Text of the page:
The comparative genomics of monotremes, marsupials, and pinnipeds: models to examine the functions of milk proteins

Edited book (chapter)


Sharp, Julie A., Watt, Ashalyn, Bisana, Swathi, Modepalli, Vengama, Wanyonyi, Stephen, Kumar, Amit, Kwek, Joly, Collins, Rod, Lefevre, Christopher and Nicholas, Kevin R.. 2014. "The comparative genomics of monotremes, marsupials, and pinnipeds: models to examine the functions of milk proteins ." Singh, Harjinder, Boland, Mike and Thompson, Abby (ed.) Milk proteins: from expression to food. Amsterdam, The Netherlands. Elsevier. pp. 75-112
Chapter Title

The comparative genomics of monotremes, marsupials, and pinnipeds: models to examine the functions of milk proteins

Book Chapter CategoryEdited book (chapter)
ERA Publisher ID1821
Book TitleMilk proteins: from expression to food
AuthorsSharp, Julie A. (Author), Watt, Ashalyn (Author), Bisana, Swathi (Author), Modepalli, Vengama (Author), Wanyonyi, Stephen (Author), Kumar, Amit (Author), Kwek, Joly (Author), Collins, Rod (Author), Lefevre, Christopher (Author) and Nicholas, Kevin R. (Author)
EditorsSingh, Harjinder, Boland, Mike and Thompson, Abby
Edition2nd edition
Page Range75-112
SeriesFood Science and Technology International Series
Chapter Number3
Number of Pages38
Year2014
PublisherElsevier
Place of PublicationAmsterdam, The Netherlands
ISBN9780124051713
Digital Object Identifier (DOI)https://doi.org/10.1016/B978-0-12-405171-3.00003-9
Web Address (URL)http://hdl.handle.net/10536/DRO/DU:30064955
Abstract

Milk has many functions, ranging from the provision of factors crucial to the operation of the mammary gland and the development of the suckled young through to their protection from infection. Lactation evolved about 200 million years ago with the aplacental, egg-laying monotremes, but since that time there has been extensive adaptation to reproduction, including a large repertoire of lactation strategies. This chapter discusses three animal models with extreme adaptation to lactation, and examines the option of exploiting their comparative biology to identify milk protein bioactives that may have potential in functional foods or pharmaceuticals. The echidna (Tachyglossus aculeatus, a monotreme) has a fascinating combination of reptilian and mammalian characteristics. It retains a primitive component of reptilian reproduction in the form of laying shelled eggs, but it also has a prototherian lactation process. The tammar wallaby (Macropus eugenii, a marsupial) has adopted a reproductive strategy that includes a short gestation (26.5 days), birth of an immature young, and a relatively long lactation (300 days). The composition of milk changes progressively during the lactation cycle, and these changes in milk composition subsequently control development of the young. The tammar can also practice concurrent asynchronous lactation; the mother provides a concentrated milk for an older animal that is out of the pouch, and a dilute milk from an adjacent mammary gland for a newborn pouch young. The third study species, the Cape fur seal (Arctocephalus pusilluspusillus, a eutherian), has a lactation characterized by a repeated cycle of long at-sea foraging trips (up to 23 days) alternating with short suckling periods of 2–3 days ashore. Lactation almost ceases while the seal is offshore, but the mammary gland does not progress to involution and apoptosis.Technology platforms using genomics, proteomics, and bioinformatics have been used to exploit these models to identify milk bioactives. In addition, the availability of sequenced marsupial, dog, platypus, and bovine genomes permits rapid transfer of information to the cow to provide outcomes for the dairy industry.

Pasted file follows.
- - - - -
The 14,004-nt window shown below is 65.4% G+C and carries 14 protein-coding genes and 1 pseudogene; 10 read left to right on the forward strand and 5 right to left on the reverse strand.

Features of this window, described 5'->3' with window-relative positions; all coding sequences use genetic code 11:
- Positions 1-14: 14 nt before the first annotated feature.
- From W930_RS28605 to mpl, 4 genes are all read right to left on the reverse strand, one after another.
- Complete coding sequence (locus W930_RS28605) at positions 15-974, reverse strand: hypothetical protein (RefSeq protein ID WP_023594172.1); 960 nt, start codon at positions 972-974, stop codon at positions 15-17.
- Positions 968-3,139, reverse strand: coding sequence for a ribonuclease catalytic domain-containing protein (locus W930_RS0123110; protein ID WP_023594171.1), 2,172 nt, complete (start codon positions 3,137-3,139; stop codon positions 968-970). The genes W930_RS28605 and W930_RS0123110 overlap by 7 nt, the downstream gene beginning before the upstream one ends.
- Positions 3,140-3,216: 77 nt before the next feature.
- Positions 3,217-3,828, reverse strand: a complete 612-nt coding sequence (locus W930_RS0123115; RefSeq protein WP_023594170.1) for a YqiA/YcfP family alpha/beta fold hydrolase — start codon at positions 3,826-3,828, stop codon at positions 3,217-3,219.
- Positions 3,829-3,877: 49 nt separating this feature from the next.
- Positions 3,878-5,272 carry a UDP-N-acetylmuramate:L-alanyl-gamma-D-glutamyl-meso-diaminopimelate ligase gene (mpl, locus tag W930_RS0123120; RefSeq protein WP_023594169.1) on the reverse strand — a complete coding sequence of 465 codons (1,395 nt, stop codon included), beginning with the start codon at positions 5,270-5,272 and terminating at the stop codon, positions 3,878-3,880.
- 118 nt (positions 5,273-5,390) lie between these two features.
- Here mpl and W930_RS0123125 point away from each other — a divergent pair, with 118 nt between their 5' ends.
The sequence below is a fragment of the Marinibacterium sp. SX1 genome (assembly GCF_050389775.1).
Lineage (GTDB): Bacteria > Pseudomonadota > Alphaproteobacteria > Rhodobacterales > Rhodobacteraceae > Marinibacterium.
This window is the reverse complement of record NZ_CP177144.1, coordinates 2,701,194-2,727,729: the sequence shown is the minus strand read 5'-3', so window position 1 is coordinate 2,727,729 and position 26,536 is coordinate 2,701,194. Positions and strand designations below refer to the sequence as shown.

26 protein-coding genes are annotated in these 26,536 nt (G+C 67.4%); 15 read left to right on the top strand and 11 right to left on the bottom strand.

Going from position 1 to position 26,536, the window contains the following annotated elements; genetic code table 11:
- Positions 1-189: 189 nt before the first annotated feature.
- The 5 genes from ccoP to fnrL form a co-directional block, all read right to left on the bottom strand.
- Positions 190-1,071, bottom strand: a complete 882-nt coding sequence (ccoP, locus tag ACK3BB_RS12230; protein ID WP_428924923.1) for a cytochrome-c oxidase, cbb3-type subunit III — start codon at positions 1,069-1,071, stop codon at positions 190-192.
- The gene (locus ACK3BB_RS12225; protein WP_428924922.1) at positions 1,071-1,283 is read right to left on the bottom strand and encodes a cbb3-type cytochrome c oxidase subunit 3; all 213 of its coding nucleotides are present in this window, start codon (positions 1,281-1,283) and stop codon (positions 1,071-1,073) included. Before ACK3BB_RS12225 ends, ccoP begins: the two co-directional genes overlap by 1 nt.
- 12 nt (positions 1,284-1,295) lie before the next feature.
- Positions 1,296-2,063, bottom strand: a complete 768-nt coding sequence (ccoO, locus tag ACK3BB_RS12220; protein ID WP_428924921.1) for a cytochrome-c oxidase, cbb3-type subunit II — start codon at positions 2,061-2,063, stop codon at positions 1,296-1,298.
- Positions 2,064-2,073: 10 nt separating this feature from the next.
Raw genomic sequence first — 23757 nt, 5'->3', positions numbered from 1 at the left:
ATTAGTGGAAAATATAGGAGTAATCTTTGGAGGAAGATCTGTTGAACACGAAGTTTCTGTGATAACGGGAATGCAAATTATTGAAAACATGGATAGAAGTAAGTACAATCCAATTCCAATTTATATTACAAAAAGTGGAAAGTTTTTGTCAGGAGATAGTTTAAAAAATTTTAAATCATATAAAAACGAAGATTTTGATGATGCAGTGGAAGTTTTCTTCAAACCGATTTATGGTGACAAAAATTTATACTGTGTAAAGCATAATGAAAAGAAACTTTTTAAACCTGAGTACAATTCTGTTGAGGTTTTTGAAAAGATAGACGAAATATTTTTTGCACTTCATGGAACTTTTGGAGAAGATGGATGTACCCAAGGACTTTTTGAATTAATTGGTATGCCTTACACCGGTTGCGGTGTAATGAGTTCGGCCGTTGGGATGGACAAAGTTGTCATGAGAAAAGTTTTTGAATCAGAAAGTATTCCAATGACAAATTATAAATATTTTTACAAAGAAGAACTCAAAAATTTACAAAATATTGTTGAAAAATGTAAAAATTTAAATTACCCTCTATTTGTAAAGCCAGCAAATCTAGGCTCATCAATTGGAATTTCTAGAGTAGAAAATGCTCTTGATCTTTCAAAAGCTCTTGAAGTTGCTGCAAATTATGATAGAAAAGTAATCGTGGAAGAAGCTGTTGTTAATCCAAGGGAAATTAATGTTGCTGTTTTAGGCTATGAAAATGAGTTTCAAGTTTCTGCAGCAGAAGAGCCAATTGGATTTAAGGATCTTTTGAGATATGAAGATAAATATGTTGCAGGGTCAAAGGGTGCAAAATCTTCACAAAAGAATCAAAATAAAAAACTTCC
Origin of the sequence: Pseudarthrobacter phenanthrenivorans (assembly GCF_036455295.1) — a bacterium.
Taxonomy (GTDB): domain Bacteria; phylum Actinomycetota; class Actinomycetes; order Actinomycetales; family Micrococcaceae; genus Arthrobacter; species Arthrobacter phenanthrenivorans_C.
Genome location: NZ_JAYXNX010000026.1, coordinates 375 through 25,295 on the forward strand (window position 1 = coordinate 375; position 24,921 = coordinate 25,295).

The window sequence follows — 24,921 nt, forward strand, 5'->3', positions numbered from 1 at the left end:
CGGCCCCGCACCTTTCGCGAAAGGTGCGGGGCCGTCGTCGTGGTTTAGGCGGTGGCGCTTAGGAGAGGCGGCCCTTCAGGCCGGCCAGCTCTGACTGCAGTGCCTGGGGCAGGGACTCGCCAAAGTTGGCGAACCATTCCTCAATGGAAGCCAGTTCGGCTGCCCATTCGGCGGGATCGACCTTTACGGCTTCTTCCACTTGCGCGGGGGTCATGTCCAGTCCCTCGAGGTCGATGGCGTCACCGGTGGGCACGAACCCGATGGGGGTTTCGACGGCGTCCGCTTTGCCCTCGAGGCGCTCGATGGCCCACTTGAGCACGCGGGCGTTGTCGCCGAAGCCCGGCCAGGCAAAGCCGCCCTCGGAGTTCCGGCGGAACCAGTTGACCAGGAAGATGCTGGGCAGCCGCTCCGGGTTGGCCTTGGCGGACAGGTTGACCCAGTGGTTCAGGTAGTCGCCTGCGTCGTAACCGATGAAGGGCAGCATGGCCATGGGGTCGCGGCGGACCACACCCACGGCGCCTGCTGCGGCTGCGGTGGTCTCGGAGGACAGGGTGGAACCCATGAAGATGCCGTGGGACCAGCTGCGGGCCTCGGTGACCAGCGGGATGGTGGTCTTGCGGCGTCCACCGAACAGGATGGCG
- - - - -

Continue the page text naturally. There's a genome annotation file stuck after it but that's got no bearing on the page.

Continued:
Keywordsextreme lactation, milk composition, comparative genomics, bioactive, growth and development
ANZSRC Field of Research 2020310912. Comparative physiology
310903. Animal developmental and reproductive biology
310505. Gene expression (incl. microarray and other genome-wide approaches)
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Byline AffiliationsDeakin University
Institution of OriginUniversity of Southern Queensland
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